Everyone who has studied Madagascar has heard of Emil Birkeli because of the remarkable work he did on the Vazimba and the Sakalava peoples.
Born in Hurum, Norway, on February 2, 1877, Birkeli studied theology at the seminary of the Norwegian Missionary Society (NMS) in Stavanger from 1897 to 1902. He became an ordained pastor in 1903 and sailed for the west coast of Madagascar that same year. He was first sent to Belo, where he stayed until 1905. He then moved to Tulear, where he stayed until his furlough in Norway (1910-1912). He then came back to Morondava, where he worked until 1919, when he returned to Norway.
Easygoing by nature, he had no problems relating to all kinds of people, the Sakalava in particular. While he carried out his ministry, he was thus able to undertake the serious study of their customs, morals, folklore, and traditional religion. During the course of his regular travels in the region of Tsiribihina and the vicinity of Antsalova, he attempted to resolve the problem of the migrations and filiations of the main Sakalava groups, as well as the irritating problem of the Vazimba, who seem[ed] to be the real natives of the high central regions of the island. The Malagasy Academy became aware of the value of his work (which he later published in French), and named him a corresponding member in 1924, because he had returned to Norway in 1923.
From 1923 until 1944, he was a professor of the history of religion, and then professor of Church history and Missions at the NMS seminary in Stavanger, which he also directed (1937 - 1944). He was able to communicate his serious interest in exotic civilizations to his students, who were preparing to bring the gospel to many different people groups.
He pursued his study of animist religions and applied his experience in Madagascar to the careful study of ancient Scandinavian religion. In 1939, he received a PhD. from the University of Oslo.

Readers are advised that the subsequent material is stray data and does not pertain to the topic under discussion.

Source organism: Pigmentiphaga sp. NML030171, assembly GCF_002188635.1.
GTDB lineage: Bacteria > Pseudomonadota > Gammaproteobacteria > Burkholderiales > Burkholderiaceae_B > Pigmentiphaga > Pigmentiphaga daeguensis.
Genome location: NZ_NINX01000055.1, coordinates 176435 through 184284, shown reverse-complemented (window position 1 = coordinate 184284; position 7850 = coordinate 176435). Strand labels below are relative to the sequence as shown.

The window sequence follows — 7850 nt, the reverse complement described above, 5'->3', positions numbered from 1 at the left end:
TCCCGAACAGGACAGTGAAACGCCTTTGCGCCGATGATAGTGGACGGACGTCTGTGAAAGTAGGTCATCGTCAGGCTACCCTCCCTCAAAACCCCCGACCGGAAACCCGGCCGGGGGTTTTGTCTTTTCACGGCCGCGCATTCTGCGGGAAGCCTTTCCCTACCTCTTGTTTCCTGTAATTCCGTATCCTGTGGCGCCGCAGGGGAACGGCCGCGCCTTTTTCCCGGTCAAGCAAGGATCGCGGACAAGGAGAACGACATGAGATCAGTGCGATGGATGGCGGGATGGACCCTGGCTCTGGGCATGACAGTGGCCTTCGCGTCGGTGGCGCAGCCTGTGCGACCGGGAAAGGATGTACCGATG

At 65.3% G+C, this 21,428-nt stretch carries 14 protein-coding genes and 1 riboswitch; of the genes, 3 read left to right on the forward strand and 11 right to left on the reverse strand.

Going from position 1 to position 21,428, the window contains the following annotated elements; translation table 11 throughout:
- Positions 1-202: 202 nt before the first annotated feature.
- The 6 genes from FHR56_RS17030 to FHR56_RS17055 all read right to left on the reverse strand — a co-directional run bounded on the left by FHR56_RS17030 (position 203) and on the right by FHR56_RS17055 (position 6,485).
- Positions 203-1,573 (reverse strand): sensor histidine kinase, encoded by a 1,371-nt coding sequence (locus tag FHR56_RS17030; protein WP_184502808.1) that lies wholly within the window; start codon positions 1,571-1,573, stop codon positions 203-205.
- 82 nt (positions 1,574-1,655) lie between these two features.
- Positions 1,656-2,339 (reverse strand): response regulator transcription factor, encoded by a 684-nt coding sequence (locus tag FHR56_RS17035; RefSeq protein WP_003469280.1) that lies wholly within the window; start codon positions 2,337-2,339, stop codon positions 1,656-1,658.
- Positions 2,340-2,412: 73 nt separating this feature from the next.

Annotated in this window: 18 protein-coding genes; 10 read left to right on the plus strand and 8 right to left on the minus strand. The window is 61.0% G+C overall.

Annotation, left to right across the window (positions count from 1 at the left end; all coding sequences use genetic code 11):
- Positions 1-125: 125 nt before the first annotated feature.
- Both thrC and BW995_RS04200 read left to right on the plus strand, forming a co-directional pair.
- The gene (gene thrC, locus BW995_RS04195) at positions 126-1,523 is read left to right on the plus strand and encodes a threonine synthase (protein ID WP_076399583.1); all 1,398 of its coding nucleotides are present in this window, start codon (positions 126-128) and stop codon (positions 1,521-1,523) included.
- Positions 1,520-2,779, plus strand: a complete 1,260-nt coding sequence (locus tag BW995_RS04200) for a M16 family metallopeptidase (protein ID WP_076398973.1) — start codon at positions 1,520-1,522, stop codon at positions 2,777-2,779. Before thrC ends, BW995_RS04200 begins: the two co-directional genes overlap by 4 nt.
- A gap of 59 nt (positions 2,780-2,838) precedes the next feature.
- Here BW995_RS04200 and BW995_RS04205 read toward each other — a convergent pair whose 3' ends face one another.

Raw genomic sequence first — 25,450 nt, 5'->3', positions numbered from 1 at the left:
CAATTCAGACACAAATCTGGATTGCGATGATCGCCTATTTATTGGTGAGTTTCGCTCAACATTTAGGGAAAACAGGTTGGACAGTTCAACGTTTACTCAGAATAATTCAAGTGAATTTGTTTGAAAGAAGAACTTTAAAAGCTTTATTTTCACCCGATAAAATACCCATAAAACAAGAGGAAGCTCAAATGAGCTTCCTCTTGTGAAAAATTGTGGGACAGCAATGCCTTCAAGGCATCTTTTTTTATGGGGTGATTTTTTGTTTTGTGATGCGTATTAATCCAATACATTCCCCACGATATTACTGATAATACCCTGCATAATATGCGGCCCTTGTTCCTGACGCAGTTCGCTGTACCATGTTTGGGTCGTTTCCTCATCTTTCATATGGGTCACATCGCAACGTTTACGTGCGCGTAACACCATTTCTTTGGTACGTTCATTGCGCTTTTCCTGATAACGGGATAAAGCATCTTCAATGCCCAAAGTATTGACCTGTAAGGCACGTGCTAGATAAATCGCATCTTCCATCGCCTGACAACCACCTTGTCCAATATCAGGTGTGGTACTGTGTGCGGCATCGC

He continued to teach and to publish until his death on June 13, 1952.
O. Chr. Dahl, L. Molet
“Folklore sakalava recueilli dans la région de Morondava” [Sakalava Folklore collected in the Morondava Region] Bulletin de l’Académie Malgache, Antananarivo, 1924.
Marques de bœufs et traditions de race [Markings on Cattle; Racial Traditions] (documents on the ethnography of the west coast of Madagascar). Oslo, 1926.
Les Vazimba de la côte ouest de Madagascar [The Vazimba of the west coast of Madagascar]. Reports, Malagasy Academy, vol. XXII, Antananarivo, 1936.
Fra fjerne kyster. [Of the Distant Coasts], (stories of experiences in Madagascar). Kristiania, 1912.
Fra tamarindenes Land. Madagaskars vestkyst. [From the Land of the Tamarinds. West coast of Madagascar]. Stavanger, 1913, 2nd ed. rev. 1920.
Högsetet. Det gamle ondvege i religionshistoriske belysning. [The Seat of Honor. The Ancient Norwegian ondvege in its Religious Context]. Stavanger, 1932.
Misjonshistorie. [History of Missions] vol. 1, Oslo, 1935 ; vol. 2, Oslo, 1937.
Fedrekult i Norge. [The Cult of Ancestors in Norway] (thesis), Oslo, 1938.
Foreslesninger over madagassisk religion. [A Course on Malagasy Religion]. Stavanger, 1944.
Huskult og hinsidighetstro. Nye studier over fedrekult i Norge. [The Cult of Family and Faith in (a) Life beyond the Grave. New Studies on the Cult of Ancestors in Norway] Oslo, 1944.
“Vest-Madagaskar” [West Madagascar] in: Det Norske Misjonsselskaps historie [A History of the Norwegian Missionary Society] Stavanger, 1949.
This article, which is reprinted here by permission, is from Hommes et Destins: Dictionnaire biographique d’Outre-Mer [People and Destinies: Overseas Biographical Dictionary] vol. 3, published in 1977 by the Académie des Sciences d’Outre-Mer (15, rue la Pérouse, 75116 Paris, France). All rights reserved.